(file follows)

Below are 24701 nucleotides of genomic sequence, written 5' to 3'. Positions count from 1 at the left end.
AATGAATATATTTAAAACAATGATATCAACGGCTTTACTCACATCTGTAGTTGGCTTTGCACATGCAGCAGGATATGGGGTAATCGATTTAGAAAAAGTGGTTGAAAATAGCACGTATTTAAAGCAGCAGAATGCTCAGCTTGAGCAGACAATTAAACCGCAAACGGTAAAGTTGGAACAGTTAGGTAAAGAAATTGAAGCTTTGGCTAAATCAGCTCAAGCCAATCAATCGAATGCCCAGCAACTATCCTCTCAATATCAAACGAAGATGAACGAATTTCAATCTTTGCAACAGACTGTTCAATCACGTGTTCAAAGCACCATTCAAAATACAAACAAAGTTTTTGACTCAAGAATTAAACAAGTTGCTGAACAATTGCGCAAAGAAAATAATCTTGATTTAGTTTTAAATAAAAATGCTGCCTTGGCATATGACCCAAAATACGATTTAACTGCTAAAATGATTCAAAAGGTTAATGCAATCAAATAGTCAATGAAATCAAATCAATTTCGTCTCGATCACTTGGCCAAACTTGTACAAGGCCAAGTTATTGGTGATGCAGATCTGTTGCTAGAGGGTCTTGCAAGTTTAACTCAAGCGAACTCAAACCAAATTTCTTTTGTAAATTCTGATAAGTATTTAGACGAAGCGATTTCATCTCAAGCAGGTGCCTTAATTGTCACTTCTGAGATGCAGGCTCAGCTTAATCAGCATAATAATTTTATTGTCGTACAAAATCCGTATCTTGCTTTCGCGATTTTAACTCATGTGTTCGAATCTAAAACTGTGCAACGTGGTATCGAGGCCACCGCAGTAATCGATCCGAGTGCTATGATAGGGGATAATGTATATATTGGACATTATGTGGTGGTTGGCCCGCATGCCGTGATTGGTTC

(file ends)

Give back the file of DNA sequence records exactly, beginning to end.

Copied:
Below are 24701 nucleotides of genomic sequence, written 5' to 3'. Positions count from 1 at the left end.
AATGAATATATTTAAAACAATGATATCAACGGCTTTACTCACATCTGTAGTTGGCTTTGCACATGCAGCAGGATATGGGGTAATCGATTTAGAAAAAGTGGTTGAAAATAGCACGTATTTAAAGCAGCAGAATGCTCAGCTTGAGCAGACAATTAAACCGCAAACGGTAAAGTTGGAACAGTTAGGTAAAGAAATTGAAGCTTTGGCTAAATCAGCTCAAGCCAATCAATCGAATGCCCAGCAACTATCCTCTCAATATCAAACGAAGATGAACGAATTTCAATCTTTGCAACAGACTGTTCAATCACGTGTTCAAAGCACCATTCAAAATACAAACAAAGTTTTTGACTCAAGAATTAAACAAGTTGCTGAACAATTGCGCAAAGAAAATAATCTTGATTTAGTTTTAAATAAAAATGCTGCCTTGGCATATGACCCAAAATACGATTTAACTGCTAAAATGATTCAAAAGGTTAATGCAATCAAATAGTCAATGAAATCAAATCAATTTCGTCTCGATCACTTGGCCAAACTTGTACAAGGCCAAGTTATTGGTGATGCAGATCTGTTGCTAGAGGGTCTTGCAAGTTTAACTCAAGCGAACTCAAACCAAATTTCTTTTGTAAATTCTGATAAGTATTTAGACGAAGCGATTTCATCTCAAGCAGGTGCCTTAATTGTCACTTCTGAGATGCAGGCTCAGCTTAATCAGCATAATAATTTTATTGTCGTACAAAATCCGTATCTTGCTTTCGCGATTTTAACTCATGTGTTCGAATCTAAAACTGTGCAACGTGGTATCGAGGCCACCGCAGTAATCGATCCGAGTGCTATGATAGGGGATAATGTATATATTGGACATTATGTGGTGGTTGGCCCGCATGCCGTGATTGGTTC